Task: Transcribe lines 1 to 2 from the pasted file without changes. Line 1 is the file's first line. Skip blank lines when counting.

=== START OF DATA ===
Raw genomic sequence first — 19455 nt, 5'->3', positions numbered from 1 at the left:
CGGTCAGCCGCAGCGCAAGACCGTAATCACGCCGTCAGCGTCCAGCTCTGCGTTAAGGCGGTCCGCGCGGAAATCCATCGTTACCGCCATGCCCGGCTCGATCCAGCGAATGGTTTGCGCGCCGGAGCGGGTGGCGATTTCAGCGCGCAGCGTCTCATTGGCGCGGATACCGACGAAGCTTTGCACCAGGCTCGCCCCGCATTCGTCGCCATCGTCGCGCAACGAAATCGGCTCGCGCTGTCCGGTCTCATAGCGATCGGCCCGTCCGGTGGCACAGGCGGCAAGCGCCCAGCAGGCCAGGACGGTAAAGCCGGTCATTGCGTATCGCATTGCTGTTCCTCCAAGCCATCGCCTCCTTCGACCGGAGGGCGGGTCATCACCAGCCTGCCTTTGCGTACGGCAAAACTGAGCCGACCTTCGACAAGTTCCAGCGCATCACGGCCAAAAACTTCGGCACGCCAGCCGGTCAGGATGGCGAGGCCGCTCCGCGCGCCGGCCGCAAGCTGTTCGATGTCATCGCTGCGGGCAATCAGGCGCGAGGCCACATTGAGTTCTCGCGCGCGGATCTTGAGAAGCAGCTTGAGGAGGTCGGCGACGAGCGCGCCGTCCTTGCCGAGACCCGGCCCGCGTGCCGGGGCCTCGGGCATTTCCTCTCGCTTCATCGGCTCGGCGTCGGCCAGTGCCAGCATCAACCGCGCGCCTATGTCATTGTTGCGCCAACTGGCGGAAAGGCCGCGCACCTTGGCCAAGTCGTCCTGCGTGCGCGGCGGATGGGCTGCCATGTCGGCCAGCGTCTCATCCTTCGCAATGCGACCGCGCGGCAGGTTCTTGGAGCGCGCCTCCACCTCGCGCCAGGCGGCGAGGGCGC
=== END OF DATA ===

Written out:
Raw genomic sequence first — 19455 nt, 5'->3', positions numbered from 1 at the left:
CGGTCAGCCGCAGCGCAAGACCGTAATCACGCCGTCAGCGTCCAGCTCTGCGTTAAGGCGGTCCGCGCGGAAATCCATCGTTACCGCCATGCCCGGCTCGATCCAGCGAATGGTTTGCGCGCCGGAGCGGGTGGCGATTTCAGCGCGCAGCGTCTCATTGGCGCGGATACCGACGAAGCTTTGCACCAGGCTCGCCCCGCATTCGTCGCCATCGTCGCGCAACGAAATCGGCTCGCGCTGTCCGGTCTCATAGCGATCGGCCCGTCCGGTGGCACAGGCGGCAAGCGCCCAGCAGGCCAGGACGGTAAAGCCGGTCATTGCGTATCGCATTGCTGTTCCTCCAAGCCATCGCCTCCTTCGACCGGAGGGCGGGTCATCACCAGCCTGCCTTTGCGTACGGCAAAACTGAGCCGACCTTCGACAAGTTCCAGCGCATCACGGCCAAAAACTTCGGCACGCCAGCCGGTCAGGATGGCGAGGCCGCTCCGCGCGCCGGCCGCAAGCTGTTCGATGTCATCGCTGCGGGCAATCAGGCGCGAGGCCACATTGAGTTCTCGCGCGCGGATCTTGAGAAGCAGCTTGAGGAGGTCGGCGACGAGCGCGCCGTCCTTGCCGAGACCCGGCCCGCGTGCCGGGGCCTCGGGCATTTCCTCTCGCTTCATCGGCTCGGCGTCGGCCAGTGCCAGCATCAACCGCGCGCCTATGTCATTGTTGCGCCAACTGGCGGAAAGGCCGCGCACCTTGGCCAAGTCGTCCTGCGTGCGCGGCGGATGGGCTGCCATGTCGGCCAGCGTCTCATCCTTCGCAATGCGACCGCGCGGCAGGTTCTTGGAGCGCGCCTCCACCTCGCGCCAGGCGGCGAGGGCGC